A few months ago Saketh*, 35, came to me for a consultation. He had been married to Anushka, 32, for around eight years. Although it was a love marriage things were not working out. Saketh wanted a wife who would adjust with his large family of seven brothers and sisters and Anushka wanted to stay separately. Saketh was pretty well off when they married but his business had suffered losses and he had to cut back on his lifestyle which was one of the reasons for the breakdown of his relationship with Anushka. Anushka was neither ready to work nor cut down on her extravagant lifestyle, which led to their relationship becoming extremely toxic. They have a son, Aniket, 5, who is Saketh's "jaan" and he wanted to save the marriage because of their child. But Anushka was verbally and physically abusive and after two years of trying everything—right from intervention by the elders of the family to marriage counselling—Saketh finally took the decision to end his marriage. However, his wife found a copy of the petition for divorce before it was filed in court. Since she had no clue that he was filing for divorce, all hell broke loose at home and she threatened to teach her husband a lesson for going behind her back to file for divorce. Saketh justified his actions by saying that he did try his best to make his marriage work and had also suggested an amicable divorce but Anushka was not interested and would get agitated each time he suggested it. As expected Anushka did exactly what I had cautioned Saketh about. She went to the police station and filed a complaint under Section 498A (dowry harassment) of the IPC. In such cases, the entire family of the accused can be arrested—and this is indeed is what often happens. Even people who may have had nothing to do with the dispute can find themselves caught in a legal wrangle.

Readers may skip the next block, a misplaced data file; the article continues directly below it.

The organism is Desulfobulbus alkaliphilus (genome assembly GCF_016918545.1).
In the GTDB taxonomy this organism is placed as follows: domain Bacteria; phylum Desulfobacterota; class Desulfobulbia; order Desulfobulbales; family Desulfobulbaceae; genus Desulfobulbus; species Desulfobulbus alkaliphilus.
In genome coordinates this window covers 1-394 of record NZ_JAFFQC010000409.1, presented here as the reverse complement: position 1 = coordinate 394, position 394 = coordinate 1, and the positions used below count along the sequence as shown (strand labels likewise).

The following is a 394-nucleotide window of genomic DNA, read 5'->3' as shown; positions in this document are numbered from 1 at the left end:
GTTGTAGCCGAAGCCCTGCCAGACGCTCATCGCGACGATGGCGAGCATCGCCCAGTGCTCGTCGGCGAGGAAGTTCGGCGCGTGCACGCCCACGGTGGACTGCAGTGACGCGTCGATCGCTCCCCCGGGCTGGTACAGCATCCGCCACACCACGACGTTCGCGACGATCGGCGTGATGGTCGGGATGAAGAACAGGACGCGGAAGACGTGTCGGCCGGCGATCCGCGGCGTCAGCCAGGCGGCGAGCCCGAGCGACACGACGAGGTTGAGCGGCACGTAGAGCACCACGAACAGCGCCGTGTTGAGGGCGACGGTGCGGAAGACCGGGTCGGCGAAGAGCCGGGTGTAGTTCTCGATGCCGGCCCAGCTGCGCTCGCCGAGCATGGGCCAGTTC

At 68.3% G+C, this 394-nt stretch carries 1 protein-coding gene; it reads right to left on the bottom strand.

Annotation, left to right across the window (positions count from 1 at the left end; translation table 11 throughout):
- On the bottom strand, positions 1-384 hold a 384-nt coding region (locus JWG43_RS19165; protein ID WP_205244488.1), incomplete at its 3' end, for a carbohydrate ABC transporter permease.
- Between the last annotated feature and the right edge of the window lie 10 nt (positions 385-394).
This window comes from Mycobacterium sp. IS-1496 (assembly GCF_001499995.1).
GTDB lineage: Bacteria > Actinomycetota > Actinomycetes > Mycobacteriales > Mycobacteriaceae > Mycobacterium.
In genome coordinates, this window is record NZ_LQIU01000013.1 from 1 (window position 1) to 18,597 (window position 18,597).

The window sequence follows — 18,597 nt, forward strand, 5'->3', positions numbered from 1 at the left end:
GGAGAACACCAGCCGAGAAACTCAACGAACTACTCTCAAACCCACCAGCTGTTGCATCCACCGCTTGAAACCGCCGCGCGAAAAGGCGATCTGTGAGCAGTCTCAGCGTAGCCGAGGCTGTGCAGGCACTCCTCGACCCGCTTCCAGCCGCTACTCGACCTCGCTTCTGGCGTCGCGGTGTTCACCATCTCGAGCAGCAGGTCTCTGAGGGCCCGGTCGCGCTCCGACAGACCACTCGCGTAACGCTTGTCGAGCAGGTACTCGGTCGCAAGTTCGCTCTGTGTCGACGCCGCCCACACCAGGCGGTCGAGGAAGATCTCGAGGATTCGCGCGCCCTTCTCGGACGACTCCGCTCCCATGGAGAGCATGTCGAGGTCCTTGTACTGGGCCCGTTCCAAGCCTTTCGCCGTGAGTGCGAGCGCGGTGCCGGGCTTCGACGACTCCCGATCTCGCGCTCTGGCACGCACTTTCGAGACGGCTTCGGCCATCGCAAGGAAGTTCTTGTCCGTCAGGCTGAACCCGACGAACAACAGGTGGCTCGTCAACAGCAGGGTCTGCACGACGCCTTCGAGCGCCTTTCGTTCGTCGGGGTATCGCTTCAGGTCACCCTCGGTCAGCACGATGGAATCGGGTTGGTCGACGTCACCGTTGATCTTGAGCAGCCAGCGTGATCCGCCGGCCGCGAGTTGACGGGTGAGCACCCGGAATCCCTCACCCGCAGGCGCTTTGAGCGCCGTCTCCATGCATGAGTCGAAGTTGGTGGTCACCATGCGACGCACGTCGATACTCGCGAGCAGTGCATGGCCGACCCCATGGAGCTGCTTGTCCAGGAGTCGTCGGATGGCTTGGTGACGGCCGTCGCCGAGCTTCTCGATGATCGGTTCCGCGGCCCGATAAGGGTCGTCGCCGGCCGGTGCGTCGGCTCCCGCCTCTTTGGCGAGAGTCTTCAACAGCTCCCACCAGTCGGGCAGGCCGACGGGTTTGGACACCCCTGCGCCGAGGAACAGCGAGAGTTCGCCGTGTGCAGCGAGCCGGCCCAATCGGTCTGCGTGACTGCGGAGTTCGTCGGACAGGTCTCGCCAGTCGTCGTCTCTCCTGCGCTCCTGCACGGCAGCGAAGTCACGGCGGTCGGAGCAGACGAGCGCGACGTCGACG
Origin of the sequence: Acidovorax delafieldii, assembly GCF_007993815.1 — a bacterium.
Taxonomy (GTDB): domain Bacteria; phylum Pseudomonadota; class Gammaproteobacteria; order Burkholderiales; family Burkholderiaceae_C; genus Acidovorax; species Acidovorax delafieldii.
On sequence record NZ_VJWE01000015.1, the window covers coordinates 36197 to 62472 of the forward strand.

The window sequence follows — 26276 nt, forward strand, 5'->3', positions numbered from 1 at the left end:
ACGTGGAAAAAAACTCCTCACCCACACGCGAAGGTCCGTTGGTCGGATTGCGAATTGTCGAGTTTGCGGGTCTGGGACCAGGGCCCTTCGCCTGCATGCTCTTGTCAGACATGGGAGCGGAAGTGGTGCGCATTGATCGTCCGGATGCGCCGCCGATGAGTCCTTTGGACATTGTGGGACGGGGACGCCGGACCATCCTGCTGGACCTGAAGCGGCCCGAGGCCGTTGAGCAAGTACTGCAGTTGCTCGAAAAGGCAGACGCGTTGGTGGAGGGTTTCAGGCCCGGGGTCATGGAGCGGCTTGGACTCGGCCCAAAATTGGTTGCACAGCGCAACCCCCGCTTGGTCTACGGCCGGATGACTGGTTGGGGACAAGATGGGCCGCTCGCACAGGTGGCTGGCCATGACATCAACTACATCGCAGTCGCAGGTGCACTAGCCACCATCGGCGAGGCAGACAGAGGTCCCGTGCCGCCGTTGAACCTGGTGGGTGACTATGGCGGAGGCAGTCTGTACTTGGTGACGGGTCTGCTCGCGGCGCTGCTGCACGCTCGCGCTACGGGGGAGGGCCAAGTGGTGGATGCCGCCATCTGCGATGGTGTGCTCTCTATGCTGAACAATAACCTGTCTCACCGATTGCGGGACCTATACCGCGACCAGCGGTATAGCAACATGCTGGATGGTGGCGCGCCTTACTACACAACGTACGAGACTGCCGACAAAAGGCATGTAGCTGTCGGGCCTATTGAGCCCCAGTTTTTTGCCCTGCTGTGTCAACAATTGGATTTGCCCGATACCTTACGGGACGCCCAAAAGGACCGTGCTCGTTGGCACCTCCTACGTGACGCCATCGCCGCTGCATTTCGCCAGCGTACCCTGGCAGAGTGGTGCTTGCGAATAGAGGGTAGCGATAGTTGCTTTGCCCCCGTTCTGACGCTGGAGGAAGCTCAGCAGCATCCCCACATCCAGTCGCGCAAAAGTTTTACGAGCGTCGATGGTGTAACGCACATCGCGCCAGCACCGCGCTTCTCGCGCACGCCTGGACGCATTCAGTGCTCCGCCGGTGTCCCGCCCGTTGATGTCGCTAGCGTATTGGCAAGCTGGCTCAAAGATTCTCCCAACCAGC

However, there is some relief for men who are stuck in a similar situation as Saketh.